Instant Analysis: The Stalemate Ends

Lane Adkins looks at the meaning of the end of the Browns/Quinn contract impasse. Here's Lane's analysis of the story which broke a short time ago...

BEREA- Cleveland Browns' General Manager Phil Savage did not mince his words when discussing the Brady Quinn holdout late last week. Disappointed with the state of the negotiations, Savage's realistic thoughts about compensating the rookie quarterback fairly because he is a quarterback came to fruition early Tuesday afternoon.

The Browns and Brady Quinn have reportedly agreed to a five-year contract for what is believed to be an estimated $20.2 million, and could reach a total value of $30 million with escalators. The contract contains $7.75 million in guaranteed money, as reported first by FOXSports' Jay Glazier.

Quinn's signing and arrival in Cleveland ultimately ends one debate and starts a new one for the Browns.

During the early stages of training camp, Cleveland quarterbacks Charlie Frye and Derek Anderson have not performed well. The position remains a serious issue for a team looking to rebound from a 4-12 season a year ago. Getting Quinn into camp as soon as possible could have an effect on the competition at the position, if the rookie signal-caller from Notre Dame can step in and perform impressively from the start.

This pre-season, the Browns have had their most realistic hopes for growth and competitiveness since 2002. While still pointing a finger towards 2008, GM Savage has noted the time has come to begin seeing results.

Although Quinn struggled at times during the team's off-season training activities and mini-camp, the organization was much more impressed with their rookie draft selection than most in the media. Savage and head coach Romeo Crennel argued that Quinn became much more consistent following an opening day where the rookie threw three interceptions. Quinn made progress learning the complex Cleveland offense, as well as adjusting to the speed of the game surrounded by new players.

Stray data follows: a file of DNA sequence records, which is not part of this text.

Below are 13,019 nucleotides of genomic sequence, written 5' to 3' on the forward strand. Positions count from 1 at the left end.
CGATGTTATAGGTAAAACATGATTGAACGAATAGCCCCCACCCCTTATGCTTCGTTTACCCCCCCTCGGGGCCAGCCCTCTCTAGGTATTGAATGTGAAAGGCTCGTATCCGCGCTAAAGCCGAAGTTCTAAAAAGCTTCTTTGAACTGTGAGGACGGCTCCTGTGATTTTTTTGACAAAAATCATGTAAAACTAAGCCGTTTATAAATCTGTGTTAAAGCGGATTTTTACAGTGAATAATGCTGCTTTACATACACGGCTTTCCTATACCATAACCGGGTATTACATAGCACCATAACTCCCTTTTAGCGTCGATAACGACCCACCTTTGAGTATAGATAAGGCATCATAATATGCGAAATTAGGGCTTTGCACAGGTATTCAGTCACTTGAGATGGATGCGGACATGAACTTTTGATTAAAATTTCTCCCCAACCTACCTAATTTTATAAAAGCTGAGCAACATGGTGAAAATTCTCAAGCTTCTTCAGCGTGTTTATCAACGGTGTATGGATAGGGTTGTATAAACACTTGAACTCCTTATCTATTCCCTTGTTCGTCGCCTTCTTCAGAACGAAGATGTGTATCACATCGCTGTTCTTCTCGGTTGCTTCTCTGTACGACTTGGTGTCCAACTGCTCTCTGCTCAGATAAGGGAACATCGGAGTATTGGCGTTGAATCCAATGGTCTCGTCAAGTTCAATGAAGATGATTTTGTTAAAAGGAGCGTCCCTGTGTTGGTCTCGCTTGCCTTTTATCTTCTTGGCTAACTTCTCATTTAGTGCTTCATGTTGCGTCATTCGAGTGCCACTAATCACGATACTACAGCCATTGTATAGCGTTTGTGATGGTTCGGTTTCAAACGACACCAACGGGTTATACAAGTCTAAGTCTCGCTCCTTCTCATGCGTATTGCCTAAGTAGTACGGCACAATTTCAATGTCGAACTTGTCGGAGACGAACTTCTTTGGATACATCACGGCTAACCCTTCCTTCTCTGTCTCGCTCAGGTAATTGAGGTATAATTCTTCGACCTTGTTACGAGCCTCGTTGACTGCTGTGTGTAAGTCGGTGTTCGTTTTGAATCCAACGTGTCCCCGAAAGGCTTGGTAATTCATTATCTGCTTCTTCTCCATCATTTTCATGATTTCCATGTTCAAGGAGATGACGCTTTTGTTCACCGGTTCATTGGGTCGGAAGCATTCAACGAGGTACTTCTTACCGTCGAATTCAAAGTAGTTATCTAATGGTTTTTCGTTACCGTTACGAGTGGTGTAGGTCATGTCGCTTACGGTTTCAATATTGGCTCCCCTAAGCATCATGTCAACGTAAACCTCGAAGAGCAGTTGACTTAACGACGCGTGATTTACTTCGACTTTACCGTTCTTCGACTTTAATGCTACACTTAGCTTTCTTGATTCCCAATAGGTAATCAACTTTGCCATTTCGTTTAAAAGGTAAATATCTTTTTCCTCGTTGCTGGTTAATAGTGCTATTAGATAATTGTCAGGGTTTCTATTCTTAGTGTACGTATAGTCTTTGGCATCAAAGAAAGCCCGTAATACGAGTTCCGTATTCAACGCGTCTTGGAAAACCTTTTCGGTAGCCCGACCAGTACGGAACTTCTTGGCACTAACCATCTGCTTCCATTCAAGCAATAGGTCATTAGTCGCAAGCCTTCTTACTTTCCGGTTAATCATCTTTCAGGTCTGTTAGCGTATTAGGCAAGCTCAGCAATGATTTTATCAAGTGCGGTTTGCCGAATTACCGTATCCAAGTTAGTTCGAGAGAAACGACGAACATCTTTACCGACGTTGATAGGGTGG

One would think that being two weeks behind other rookes would present an obstacle which simply can't be overcome.

This would be the case, if the team was confident in the players lining up under center. They're not, and shouldn't be.

Drafted partially because of the perception that he would be a good fit for the Cleveland's new offensive scheme, Quinn has been working out extensively in Arizona since the start of camp. He has been working with numerous professional players, and in some cases working on plays in the Browns' offensive playbook.

Entering the first pre-season game this week against the Kansas City Chiefs, the Browns are still very much unsettled at the quarterback position, with Charlie Frye, Derek Anderson, and Ken Dorsey in line to see reps against the Chiefs. Whether Quinn will see any playing time will depend on his preparation and conditioning after meeting with the coaching staff.

With a few short weeks remaining in training camp, Quinn is still in a position to win the starting quarterback role, but he will need to quickly come in and win over his teammates and coaching staff. Thanks to his competition's inability to firmly grasp the reins, Quinn still has a shot.


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